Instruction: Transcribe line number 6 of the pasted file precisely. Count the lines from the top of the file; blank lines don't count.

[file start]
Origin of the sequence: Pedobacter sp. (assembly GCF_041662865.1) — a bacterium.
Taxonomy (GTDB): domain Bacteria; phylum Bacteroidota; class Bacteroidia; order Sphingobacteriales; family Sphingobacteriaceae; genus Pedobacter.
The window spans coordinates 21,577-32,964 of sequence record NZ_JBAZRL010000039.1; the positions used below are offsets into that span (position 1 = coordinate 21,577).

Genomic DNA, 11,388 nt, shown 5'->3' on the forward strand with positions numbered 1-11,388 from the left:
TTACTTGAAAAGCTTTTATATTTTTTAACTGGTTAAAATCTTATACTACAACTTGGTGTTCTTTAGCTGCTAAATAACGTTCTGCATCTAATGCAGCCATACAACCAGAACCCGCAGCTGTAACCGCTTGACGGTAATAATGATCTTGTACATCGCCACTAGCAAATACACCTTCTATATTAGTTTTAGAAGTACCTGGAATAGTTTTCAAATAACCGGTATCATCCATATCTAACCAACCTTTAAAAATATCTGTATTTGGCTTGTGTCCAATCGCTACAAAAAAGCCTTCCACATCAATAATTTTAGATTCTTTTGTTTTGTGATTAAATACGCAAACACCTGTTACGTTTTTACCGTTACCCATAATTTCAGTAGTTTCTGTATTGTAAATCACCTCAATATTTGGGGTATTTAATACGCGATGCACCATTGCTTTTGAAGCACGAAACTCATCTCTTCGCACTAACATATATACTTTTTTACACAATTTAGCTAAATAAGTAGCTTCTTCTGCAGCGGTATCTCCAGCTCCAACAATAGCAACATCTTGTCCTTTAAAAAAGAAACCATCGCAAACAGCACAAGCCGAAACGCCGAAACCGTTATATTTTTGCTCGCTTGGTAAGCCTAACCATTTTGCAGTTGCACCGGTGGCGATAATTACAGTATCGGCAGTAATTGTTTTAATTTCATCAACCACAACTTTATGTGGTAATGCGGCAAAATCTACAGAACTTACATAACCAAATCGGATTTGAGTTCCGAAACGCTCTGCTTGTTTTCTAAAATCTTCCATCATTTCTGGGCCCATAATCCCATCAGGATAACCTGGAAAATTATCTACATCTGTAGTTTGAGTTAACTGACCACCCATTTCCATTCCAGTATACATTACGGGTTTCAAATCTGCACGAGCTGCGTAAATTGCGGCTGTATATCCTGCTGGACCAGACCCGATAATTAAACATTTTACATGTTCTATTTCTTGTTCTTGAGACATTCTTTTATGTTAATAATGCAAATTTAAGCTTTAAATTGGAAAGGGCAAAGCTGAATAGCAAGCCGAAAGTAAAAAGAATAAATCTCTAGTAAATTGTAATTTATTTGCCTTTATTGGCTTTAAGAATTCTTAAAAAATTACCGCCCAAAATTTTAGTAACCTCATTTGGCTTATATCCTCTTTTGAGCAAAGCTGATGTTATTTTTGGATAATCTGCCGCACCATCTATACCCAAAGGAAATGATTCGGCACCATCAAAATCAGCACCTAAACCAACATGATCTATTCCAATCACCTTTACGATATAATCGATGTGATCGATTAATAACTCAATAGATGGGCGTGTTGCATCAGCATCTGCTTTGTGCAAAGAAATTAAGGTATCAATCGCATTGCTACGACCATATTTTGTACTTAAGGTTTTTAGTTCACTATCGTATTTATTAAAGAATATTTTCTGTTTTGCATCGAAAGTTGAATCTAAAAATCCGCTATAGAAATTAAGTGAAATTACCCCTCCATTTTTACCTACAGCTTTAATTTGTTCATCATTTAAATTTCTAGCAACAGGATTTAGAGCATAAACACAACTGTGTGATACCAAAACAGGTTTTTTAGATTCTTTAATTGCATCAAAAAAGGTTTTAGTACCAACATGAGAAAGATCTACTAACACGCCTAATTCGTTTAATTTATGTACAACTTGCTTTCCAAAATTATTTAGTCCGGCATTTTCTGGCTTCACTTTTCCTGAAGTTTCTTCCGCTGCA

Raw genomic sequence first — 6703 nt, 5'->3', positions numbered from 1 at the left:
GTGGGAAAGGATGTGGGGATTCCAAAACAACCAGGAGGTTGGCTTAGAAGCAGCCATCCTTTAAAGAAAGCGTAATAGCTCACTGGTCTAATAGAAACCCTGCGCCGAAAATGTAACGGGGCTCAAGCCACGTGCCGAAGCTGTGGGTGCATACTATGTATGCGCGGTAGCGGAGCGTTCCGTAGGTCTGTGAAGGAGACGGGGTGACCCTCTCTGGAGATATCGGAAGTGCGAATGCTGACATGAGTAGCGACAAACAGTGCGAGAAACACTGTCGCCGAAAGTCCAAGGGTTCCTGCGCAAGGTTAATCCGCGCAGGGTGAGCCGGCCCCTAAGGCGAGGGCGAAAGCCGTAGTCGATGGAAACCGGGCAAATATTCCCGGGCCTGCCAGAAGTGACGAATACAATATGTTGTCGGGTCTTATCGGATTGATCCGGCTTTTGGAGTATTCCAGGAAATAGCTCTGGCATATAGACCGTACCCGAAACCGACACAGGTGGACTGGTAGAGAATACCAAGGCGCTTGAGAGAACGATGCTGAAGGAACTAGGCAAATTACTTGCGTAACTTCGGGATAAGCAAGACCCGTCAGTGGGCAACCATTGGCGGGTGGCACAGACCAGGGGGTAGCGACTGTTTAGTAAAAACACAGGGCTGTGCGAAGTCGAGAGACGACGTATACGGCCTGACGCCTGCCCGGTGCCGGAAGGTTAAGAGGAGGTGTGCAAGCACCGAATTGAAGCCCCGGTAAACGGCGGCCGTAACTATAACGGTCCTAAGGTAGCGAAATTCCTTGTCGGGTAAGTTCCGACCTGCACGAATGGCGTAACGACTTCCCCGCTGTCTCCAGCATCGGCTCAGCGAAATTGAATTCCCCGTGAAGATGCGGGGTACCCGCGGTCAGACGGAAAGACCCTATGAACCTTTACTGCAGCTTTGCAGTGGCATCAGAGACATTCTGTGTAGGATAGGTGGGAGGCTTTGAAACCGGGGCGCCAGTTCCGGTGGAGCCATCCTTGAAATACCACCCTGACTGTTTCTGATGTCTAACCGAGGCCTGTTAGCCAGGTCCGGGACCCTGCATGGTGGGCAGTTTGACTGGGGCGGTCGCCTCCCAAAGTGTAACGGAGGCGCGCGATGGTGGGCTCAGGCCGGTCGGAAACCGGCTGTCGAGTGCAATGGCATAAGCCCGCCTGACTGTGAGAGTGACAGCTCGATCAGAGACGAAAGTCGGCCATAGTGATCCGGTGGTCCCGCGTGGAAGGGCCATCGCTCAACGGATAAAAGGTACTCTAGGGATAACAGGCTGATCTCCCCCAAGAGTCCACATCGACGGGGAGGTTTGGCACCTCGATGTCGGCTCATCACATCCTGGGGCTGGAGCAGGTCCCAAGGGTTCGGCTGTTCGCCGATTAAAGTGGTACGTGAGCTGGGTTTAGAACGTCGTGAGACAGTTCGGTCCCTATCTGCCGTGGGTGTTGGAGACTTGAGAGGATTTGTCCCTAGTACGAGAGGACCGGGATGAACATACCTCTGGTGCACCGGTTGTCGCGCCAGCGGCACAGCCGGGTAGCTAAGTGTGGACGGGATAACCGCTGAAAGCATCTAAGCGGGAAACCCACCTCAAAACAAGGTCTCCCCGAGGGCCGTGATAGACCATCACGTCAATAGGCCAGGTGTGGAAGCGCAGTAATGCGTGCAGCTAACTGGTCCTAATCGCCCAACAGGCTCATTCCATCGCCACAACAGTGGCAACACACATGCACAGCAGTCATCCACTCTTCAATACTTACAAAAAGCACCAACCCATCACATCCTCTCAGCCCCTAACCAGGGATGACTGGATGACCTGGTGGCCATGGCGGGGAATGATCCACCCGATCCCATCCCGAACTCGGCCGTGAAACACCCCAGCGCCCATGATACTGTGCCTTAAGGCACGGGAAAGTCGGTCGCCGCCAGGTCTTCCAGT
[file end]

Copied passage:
Raw genomic sequence first — 6703 nt, 5'->3', positions numbered from 1 at the left: